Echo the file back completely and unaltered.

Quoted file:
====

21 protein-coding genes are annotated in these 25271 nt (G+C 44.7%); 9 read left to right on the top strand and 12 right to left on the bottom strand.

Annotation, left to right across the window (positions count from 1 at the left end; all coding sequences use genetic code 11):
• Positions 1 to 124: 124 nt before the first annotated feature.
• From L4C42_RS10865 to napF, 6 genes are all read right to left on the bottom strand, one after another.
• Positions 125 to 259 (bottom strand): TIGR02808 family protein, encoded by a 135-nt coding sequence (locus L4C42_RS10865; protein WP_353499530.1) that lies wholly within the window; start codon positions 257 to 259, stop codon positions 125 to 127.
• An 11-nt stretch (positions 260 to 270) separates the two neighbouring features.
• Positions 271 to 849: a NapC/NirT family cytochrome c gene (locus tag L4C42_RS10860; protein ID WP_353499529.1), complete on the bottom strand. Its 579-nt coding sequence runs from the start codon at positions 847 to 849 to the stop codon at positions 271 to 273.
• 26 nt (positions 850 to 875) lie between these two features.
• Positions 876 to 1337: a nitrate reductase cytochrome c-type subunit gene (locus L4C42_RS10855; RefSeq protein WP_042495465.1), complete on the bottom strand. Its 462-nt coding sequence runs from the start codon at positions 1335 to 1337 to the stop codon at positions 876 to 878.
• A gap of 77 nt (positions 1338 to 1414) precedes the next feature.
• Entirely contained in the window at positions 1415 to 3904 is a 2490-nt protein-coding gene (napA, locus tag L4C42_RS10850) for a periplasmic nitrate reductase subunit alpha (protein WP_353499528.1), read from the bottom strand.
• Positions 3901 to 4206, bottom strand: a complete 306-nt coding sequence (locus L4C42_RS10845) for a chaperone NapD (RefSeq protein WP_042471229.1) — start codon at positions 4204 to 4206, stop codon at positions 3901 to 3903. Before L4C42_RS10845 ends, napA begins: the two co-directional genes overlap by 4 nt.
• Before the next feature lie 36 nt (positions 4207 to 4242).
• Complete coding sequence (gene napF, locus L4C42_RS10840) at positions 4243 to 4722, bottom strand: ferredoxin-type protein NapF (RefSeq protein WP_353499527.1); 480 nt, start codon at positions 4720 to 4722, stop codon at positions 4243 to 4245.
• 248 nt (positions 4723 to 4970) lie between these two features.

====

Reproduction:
21 protein-coding genes are annotated in these 25271 nt (G+C 44.7%); 9 read left to right on the top strand and 12 right to left on the bottom strand.

Annotation, left to right across the window (positions count from 1 at the left end; all coding sequences use genetic code 11):
• Positions 1 to 124: 124 nt before the first annotated feature.
• From L4C42_RS10865 to napF, 6 genes are all read right to left on the bottom strand, one after another.
• Positions 125 to 259 (bottom strand): TIGR02808 family protein, encoded by a 135-nt coding sequence (locus L4C42_RS10865; protein WP_353499530.1) that lies wholly within the window; start codon positions 257 to 259, stop codon positions 125 to 127.
• An 11-nt stretch (positions 260 to 270) separates the two neighbouring features.
• Positions 271 to 849: a NapC/NirT family cytochrome c gene (locus tag L4C42_RS10860; protein ID WP_353499529.1), complete on the bottom strand. Its 579-nt coding sequence runs from the start codon at positions 847 to 849 to the stop codon at positions 271 to 273.
• 26 nt (positions 850 to 875) lie between these two features.
• Positions 876 to 1337: a nitrate reductase cytochrome c-type subunit gene (locus L4C42_RS10855; RefSeq protein WP_042495465.1), complete on the bottom strand. Its 462-nt coding sequence runs from the start codon at positions 1335 to 1337 to the stop codon at positions 876 to 878.
• A gap of 77 nt (positions 1338 to 1414) precedes the next feature.
• Entirely contained in the window at positions 1415 to 3904 is a 2490-nt protein-coding gene (napA, locus tag L4C42_RS10850) for a periplasmic nitrate reductase subunit alpha (protein WP_353499528.1), read from the bottom strand.
• Positions 3901 to 4206, bottom strand: a complete 306-nt coding sequence (locus L4C42_RS10845) for a chaperone NapD (RefSeq protein WP_042471229.1) — start codon at positions 4204 to 4206, stop codon at positions 3901 to 3903. Before L4C42_RS10845 ends, napA begins: the two co-directional genes overlap by 4 nt.
• Before the next feature lie 36 nt (positions 4207 to 4242).
• Complete coding sequence (gene napF, locus L4C42_RS10840) at positions 4243 to 4722, bottom strand: ferredoxin-type protein NapF (RefSeq protein WP_353499527.1); 480 nt, start codon at positions 4720 to 4722, stop codon at positions 4243 to 4245.
• 248 nt (positions 4723 to 4970) lie between these two features.